This was a collaborative wrap between me and another intern, Jeremy. I made baba ghanoush (roasted eggplant, garlic, tahini, parsley, lemon juice), and a quick “slaw” (kohlrabi, carrots, peppers in a lemon vinaigrette). Jeremy made his famous spicy eggplant with dill, and a delightfully hot sauce to pour atop everything. I’ll have to tell him to post his recipe, because I certainly couldn’t do it justice.

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And last but not least, Cabbage Rolls with Moroccan Spiced Roots & Tahini Ginger Dressing

Chop up as many root vegetables as you can get your hands on into thin strips. I used carrots, parsnips, jerusalem artichokes, potatoes, white yams and sweet potatoes. Roast them with a little olive oil, salt & pepper until soft. Let cool, and mix with chopped cilantro, parsley and mint. Lots of it.

Meanwhile, make the dipping sauce. Mix together tahini, tamari, ginger, garlic, scallions, a hot pepper or two, a bit of sesame oil, some rice wine vinegar and water to achieve your viscosity of choice.

Now get your cabbage ready to roll. Remove outer leaves, cut out the core, and steam until leaves soften, and peel off. Put a handful of root veggies in the center, top with some toasted pumpkin seeds, and roll like a Chipotle burrito. After you’ve got ’em all rolled, steam them for another few minutes to seal and heat through. Serve with dipping sauce, and be prepared for people to want seconds.

And that, my friends, is a wrap.

Food for a Crowd

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A last burst of summer before we head into autumn. The red new potatoes aren’t quite so new anymore. Baby green beans and carrots are showcasing their sweet, tender crunch. And cherry tomatoes are making one last stand before calling it for the season. This was the meal I made for my first foray into catering a couple days ago. Pictured above is actually my lunch the next day – aren’t leftovers amazing? – featuring the full vegan, gluten-free version. Most people ate some salmon instead of my rice & bean salad, what are you gonna do? One day maybe people will realize that vegetables have protein, too! Until then, eat your locally caught fish.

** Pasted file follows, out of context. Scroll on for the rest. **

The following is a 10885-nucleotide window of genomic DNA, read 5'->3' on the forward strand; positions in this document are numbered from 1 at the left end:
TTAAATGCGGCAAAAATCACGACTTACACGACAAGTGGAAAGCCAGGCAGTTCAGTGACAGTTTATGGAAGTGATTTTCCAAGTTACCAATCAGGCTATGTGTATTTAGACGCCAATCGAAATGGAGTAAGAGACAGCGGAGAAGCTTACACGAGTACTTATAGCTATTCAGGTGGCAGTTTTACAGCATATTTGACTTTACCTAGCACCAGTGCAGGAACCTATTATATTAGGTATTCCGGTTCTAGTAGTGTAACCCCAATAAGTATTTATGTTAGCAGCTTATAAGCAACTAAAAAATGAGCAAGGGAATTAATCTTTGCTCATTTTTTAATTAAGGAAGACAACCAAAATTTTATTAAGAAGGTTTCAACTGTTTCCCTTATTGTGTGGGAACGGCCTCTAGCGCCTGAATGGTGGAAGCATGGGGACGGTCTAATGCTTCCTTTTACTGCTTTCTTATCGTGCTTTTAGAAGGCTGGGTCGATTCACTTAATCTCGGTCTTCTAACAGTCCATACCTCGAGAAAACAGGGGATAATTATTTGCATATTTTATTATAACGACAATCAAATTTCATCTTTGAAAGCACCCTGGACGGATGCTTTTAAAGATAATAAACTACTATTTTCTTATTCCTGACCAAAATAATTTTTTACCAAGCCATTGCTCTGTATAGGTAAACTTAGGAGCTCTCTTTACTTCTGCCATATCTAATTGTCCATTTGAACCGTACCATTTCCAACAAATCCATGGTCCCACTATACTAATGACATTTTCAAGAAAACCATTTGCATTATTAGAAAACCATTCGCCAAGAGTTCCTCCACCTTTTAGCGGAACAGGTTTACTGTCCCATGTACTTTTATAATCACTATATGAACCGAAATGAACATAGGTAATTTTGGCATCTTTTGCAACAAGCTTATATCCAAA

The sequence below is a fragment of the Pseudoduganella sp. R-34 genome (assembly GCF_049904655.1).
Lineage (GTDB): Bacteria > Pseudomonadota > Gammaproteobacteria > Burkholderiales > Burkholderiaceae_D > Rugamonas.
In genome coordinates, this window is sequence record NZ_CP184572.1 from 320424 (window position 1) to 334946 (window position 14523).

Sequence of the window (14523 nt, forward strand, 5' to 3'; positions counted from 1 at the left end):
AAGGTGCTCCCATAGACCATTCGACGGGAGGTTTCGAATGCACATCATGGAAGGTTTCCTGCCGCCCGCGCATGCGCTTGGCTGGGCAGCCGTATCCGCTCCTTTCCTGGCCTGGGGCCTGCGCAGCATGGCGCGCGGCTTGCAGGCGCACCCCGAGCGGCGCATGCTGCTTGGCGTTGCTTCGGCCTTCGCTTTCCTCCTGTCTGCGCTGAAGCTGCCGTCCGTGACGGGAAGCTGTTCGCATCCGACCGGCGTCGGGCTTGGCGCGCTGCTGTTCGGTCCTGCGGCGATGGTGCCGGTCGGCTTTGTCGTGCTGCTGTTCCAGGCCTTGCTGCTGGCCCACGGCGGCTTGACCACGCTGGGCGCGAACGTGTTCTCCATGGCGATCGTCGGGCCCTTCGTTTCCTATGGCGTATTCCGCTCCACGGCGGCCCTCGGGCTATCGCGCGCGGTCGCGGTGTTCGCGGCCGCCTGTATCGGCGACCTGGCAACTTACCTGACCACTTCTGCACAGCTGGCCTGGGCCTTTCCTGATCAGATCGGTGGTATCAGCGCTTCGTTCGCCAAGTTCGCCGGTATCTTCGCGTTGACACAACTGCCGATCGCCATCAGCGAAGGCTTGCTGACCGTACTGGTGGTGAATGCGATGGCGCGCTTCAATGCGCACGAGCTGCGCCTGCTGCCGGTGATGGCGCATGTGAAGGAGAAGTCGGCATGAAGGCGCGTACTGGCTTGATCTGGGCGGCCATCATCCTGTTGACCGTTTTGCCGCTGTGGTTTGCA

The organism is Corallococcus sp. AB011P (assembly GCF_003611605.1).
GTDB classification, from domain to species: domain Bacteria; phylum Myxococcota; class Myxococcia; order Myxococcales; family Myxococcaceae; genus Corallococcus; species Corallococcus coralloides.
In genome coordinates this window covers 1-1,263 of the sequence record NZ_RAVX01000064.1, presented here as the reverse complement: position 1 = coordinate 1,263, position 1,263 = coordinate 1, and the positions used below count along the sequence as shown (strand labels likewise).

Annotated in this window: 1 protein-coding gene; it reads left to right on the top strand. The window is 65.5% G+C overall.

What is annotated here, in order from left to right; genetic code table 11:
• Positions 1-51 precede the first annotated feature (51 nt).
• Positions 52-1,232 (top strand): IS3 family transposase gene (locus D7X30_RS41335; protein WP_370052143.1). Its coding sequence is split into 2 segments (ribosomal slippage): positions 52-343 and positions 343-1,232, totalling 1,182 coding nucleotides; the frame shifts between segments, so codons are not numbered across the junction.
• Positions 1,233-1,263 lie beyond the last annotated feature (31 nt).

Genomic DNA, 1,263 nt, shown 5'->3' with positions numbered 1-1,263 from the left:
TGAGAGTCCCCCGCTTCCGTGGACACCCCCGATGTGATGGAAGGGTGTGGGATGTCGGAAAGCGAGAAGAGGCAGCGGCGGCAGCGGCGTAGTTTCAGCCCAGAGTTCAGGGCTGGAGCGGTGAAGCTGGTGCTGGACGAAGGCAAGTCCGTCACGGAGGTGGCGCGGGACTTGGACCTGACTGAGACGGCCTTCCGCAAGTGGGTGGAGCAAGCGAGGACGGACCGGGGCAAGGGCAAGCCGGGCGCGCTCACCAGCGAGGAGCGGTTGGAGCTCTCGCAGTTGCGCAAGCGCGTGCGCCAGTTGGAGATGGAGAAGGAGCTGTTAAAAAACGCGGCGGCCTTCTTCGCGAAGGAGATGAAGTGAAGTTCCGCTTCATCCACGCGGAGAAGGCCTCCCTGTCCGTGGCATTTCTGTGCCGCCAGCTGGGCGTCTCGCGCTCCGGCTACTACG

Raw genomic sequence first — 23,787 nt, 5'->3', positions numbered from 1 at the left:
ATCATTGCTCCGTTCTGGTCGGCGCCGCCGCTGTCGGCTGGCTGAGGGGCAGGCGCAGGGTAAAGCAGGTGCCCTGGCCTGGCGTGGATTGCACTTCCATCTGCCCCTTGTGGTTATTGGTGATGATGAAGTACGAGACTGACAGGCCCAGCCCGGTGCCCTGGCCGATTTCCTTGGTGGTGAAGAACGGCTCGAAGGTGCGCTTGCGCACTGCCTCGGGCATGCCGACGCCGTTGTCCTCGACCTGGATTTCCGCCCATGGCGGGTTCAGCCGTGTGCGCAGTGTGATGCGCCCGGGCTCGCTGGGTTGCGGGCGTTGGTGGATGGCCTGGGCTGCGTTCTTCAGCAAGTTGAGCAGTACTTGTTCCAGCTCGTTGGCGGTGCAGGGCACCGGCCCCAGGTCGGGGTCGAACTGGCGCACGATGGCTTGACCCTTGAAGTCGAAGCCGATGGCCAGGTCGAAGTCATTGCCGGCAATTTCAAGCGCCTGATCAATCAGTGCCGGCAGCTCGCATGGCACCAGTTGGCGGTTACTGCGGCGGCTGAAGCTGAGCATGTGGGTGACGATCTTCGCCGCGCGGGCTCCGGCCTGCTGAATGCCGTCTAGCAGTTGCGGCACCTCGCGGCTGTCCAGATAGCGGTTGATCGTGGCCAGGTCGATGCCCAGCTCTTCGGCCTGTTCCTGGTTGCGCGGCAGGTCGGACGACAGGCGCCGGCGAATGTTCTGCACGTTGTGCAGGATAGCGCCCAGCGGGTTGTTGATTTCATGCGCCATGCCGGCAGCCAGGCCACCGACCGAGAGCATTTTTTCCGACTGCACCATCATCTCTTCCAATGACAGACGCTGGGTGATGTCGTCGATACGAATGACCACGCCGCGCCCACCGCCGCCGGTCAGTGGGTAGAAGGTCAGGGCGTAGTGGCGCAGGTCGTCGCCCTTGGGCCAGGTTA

I tried to keep the whole dinner very simple, wanting to showcase the flavor of the vegetables, and making sure everything tasted good together (and with the fish). My recipes all follow:

Dinner Menu

Sungold & Black Cherry Tomato Salad
Lots of cherry tomatoes, halved
Red onion, sliced thin
Basil, chiffonaded
Parsley, finely chopped
Good quality olive oil
Juice of a lemon
Salt & Pepper

Let the red onion marinate in oil and lemon juice while you halve the tomatoes. Then delicately toss the tomatoes, basil and parsley with the marinade. Salt and pepper to taste.

Steamed Red Norland Potatoes
Lots of small new potatoes (or chopped large)
Garlic, minced
Juice of a few lemons
Good quality olive oil
Dill, chopped fine
Salt & Pepper

Blend the garlic, lemon juice, olive oil, salt and pepper. Mix in the dill.

Bring water to a rolling boil underneath a steaming basket. Add the potatoes to the basket, and seal the pot well. Depending on the size of the potatoes, they’ll be soft and buttery in 20-30 minutes. Toss in the garlic-dill dressing and serve warm.

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Roasted Green Beans & Carrots

Lots of green beans, topped & tailed
Lots of baby carrots, topped
Shallots, minced
Garlic, minced
Mustard seed
Good quality olive oil
Juice of a lemon
Few sprigs fresh thyme
Salt & Pepper

Make the dressing by blending together a few shallots, garlic cloves, mustard seed, oil, lemon juice and fresh thyme. Salt and pepper to taste.